Immanent criticality, a place for emergent practices
The study programme is designed to support the practice-based artistic trajectories of artists in the international context of dance and performance, and is low-residential to allow an ongoing international practice and investment in the infrastructure on which individual practice depends. In order to provide support for the research trajectories, conditions are created for concentrated dialogical commitment to each participant. There is no standard syllabus of the curriculum. Each student enters the programme on the basis of a preliminary research plan. The individual artistic practice is the point of departure and will be the guiding thread of the course design.
The programme contains three seminars each year, residencies in Amsterdam, and individual mentoring, which allows for developing an intensive and sustained dialogue in relation to an ongoing artistic practice. This dialogue is supported through strong investment on high quality feedback, peer exchange, sharing reading, writing and practices. The programme gives time and a place for creating conditions for developing artistic practices, in short, for the collective practice of inventing modes of developing and sharing artistic research.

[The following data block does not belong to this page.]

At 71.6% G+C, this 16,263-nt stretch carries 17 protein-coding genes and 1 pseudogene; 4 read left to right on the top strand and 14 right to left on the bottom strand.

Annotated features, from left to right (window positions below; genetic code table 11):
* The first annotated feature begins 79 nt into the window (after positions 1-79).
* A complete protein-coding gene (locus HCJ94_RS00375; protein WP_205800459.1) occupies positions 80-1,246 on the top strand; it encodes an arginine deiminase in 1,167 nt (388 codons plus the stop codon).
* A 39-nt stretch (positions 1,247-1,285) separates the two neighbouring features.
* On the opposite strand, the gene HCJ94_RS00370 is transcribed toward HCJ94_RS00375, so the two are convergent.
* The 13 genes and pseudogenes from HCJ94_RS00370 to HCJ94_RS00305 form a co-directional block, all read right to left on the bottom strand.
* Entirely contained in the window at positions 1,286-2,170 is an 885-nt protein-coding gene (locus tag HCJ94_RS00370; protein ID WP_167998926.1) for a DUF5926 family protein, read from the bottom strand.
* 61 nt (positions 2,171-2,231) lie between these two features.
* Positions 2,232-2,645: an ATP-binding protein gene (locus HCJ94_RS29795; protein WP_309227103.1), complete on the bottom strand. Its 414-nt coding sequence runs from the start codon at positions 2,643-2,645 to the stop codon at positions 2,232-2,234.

The pedagogy is designed on the basis of continuous invention of techniques for sharing and dialogue. This is provided with what students call an ‘open platform’, where encounter with peers takes place. The open platform is where we practice ‘immanent criticality’ in continuous practice, debate and conversation. Immanent criticality can be achieved by entering into the singular and situated proposition that is delivered and engage by moving with the proposition in a collective search for possible interpretations and directions where experience may lead. It requires individuals and/or the group to attune themselves to the emergent properties of the inner operations of the work, a ‘feeling with’ the multiplicity of what emerges in experimentation. It is on the basis of this attitude of immanent criticality that we seek to foster continuous intensive engagement. As such students perceive the programme as an ongoing form of receiving feedback, evaluation and assessment. (see also Lecture by Erin Manning 22 January 2020, on projects page)
The design of this practice of immanent criticality is fostered by stimulating non-hierarchical foundation for exchange, and acceptance of difference. DAS Choreography aims for diverse student and staff bodies. Diversity is understood in terms of both access and inclusivity. We are aware that effort must be ongoing in investments in intersectional diversity. Within the small community of peers the diversity of orientations strongly affects the collective effort and culture in the programme.
The two-year course contains six two-week periods with seminars consisting of intensive peer review and expert supervision/feedback with a dialogic engagement.